I'm confused. Did the CTA place an order for buses and cancel it - causing New Flyer to lose possible business from other customers? I thought the board authorized purchase of up to 900 buses, but that they only actually placed an order for 150 buses. Then they got stimulus money and used that to buy about 50 more - quickly jumping into an assembly-line hole caused when some other agency cancelled their order. Did they really cancel on New Flyer, too?

  • In reply to AlexanderRusso:

    That has been totally confused.

    To eliminate one point of confusion--58 buses (#4150-4207) were funded by stimulus money and have been delivered. They generally are on routes 146 and 147.

    CTA had posted on its procurement site a request for proposals for up to 900 more (140 being the base amount of the contract). New Flyer had posted on its website that it had the order, but later posted on its site that it was cutting back its production schedule because state funding had not come through for an order from a major customer, but that the customer said that it still needed the buses for its bus replacement program. After that was reported, first on Chicagobus.org, and then here, and finally the Tribune picking it up from the CTA Tattler, the CTA spokeswoman confirmed the report. However, notwithstanding that confirmation, the contract has never appeared in the CTA Contract Awards database.

    If you want to follow this, follow the links in the Wikipedia Chicago Transit Authority article (at least the links are reliable, even if Wikipedia isn't).

    Since CTA is not being upfront about this, one blogger surmised that the CTA authorized management to sign the contract only after assuring funding, and hence that management never did. However, that then raises the question why New Flyer scheduled production if there was in fact no contract, or at least not a Notice to Proceed.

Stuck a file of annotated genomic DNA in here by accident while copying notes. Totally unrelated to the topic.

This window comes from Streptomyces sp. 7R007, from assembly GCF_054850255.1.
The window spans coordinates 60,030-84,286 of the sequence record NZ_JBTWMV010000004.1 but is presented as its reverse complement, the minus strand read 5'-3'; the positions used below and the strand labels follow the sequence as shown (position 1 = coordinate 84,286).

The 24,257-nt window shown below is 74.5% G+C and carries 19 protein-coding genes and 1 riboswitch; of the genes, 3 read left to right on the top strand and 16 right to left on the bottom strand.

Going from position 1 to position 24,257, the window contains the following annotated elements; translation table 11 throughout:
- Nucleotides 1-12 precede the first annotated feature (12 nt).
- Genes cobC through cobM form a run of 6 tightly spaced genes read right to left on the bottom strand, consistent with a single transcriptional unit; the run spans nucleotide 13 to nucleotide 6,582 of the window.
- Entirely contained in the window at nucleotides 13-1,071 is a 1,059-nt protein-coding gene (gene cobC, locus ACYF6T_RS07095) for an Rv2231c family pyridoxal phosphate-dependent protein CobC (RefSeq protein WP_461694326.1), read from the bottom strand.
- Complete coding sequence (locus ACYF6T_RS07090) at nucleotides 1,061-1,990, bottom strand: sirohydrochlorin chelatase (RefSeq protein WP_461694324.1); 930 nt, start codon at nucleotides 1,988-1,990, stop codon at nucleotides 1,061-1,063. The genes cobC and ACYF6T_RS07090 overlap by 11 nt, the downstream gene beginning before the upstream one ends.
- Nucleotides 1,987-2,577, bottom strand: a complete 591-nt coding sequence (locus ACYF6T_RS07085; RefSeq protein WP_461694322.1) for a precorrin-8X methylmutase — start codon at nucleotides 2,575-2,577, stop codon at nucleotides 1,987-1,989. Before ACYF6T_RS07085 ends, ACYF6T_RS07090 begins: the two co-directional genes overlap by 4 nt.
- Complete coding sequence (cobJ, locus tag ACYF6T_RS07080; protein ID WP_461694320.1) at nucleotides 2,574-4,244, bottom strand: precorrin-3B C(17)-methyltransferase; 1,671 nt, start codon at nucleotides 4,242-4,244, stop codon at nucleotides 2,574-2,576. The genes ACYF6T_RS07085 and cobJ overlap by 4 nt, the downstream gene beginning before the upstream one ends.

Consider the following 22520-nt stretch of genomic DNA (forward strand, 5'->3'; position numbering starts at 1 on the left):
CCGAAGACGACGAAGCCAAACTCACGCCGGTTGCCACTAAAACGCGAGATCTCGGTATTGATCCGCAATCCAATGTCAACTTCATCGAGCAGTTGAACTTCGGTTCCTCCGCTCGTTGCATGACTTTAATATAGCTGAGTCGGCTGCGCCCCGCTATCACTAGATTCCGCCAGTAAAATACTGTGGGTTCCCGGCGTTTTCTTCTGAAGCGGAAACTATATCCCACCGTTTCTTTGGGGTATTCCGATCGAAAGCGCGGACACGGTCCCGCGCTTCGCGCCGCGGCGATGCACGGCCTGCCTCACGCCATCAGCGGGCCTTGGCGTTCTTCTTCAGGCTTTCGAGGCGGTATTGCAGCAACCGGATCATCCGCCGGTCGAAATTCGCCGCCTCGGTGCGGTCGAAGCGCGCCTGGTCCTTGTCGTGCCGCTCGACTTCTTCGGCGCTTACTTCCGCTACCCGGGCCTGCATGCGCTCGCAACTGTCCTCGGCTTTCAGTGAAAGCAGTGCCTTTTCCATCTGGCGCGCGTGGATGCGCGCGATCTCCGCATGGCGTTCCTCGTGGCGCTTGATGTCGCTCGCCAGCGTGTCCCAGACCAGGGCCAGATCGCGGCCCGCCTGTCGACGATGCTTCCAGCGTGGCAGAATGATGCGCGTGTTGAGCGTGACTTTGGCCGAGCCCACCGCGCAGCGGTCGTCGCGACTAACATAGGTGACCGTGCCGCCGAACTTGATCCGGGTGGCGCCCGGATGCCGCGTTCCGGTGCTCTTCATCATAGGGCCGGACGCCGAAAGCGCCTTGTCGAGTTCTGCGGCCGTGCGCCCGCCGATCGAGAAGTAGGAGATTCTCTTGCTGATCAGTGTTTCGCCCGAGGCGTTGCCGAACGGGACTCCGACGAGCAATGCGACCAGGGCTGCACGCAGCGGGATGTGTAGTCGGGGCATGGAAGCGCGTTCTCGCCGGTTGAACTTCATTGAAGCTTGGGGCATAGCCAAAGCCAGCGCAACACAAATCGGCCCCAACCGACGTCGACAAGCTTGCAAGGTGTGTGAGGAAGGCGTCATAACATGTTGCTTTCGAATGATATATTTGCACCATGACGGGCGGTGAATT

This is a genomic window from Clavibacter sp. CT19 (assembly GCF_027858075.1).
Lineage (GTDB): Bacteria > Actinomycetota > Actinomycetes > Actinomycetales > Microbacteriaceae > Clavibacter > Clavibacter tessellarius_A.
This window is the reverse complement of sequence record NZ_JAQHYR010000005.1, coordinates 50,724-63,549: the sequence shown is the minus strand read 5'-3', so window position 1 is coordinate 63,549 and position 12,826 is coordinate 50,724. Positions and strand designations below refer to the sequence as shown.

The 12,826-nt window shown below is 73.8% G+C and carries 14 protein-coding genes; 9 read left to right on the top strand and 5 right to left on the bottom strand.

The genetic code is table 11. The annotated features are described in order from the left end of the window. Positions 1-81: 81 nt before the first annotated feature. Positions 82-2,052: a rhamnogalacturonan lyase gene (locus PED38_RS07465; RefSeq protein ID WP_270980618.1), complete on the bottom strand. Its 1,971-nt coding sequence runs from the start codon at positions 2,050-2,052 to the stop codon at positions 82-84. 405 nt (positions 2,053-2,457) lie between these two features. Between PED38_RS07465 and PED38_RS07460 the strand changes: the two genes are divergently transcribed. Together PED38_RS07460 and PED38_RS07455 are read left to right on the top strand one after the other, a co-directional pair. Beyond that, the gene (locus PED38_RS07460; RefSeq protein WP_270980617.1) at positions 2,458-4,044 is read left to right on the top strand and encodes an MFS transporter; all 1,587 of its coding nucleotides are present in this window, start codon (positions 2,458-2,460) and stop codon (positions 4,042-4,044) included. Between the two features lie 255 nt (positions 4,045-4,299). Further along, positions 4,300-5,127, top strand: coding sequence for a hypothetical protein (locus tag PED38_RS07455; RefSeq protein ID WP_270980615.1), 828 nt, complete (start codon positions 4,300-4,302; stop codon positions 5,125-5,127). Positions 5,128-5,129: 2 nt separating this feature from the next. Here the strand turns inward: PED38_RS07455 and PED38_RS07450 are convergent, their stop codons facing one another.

Now, I am saying that the buses aren't needed, because if the 2010 service cuts are implemented, the 6000 series buses, which were to be replaced by at least the base order of 140, will be retired without replacement, according to the 2010 budget.

    There may be several rabbits to pull out of the hat, but it seems to be that the bus order goes through only if (1) there is state capital money to pay for it, and (2) money "magically appears" to avert the service cuts. Still, according to New Flyer, the delivery of the 140 was supposed to be complete by Spring 2010, and now obviously won't be.

  • In reply to jack:

    "Still, according to New Flyer, the delivery of the 140 was supposed to be complete by Spring 2010, and now obviously won't be."

    I thought we were very close (if not complete)to completing this order plus the extra 58. Is that not correct?

  • In reply to chris:

    No. You have confused the lease of 150 buses (4000-4149), pursuant to options assigned by King County Metro, and the 58 stimulus buses, purchased pursuant to options the CTA said were assigned to it by WMATA, with the additional up to 900 buses that CTA advertised for bids.

    The 208 buses (4000-4207) were all delivered by September 2009. New Flyer said that the 140 buses in the base order of the up to 900 contract were to be delivered in the first quarter of 2010, but their production "has been deferred."

    Again, trace the links indicated in Wikipedia.

  • In reply to jack:

    Got it. So the 150 we have now are leased, the new 140 (of a possibly 900) would be bought presumably... But that's on hold.

  • Part of this was also raising license plate fees by $20 a year, so motorists will be paying.

    Also there were all the advertisements from the "Safe Roads Alliance" asking us to call our legislators to have them fund the capital bill. However, since roads, schools, and transit were all in the same capital bills, it seems that this is the common problem, rather than the legislature failing to do something.

  • Sell advertising on bus roofs to target the upper story residents and workers.
    Speaking of Target,they could place their logo on bus wheels,since if done right,it would be visible even when the bus is moving.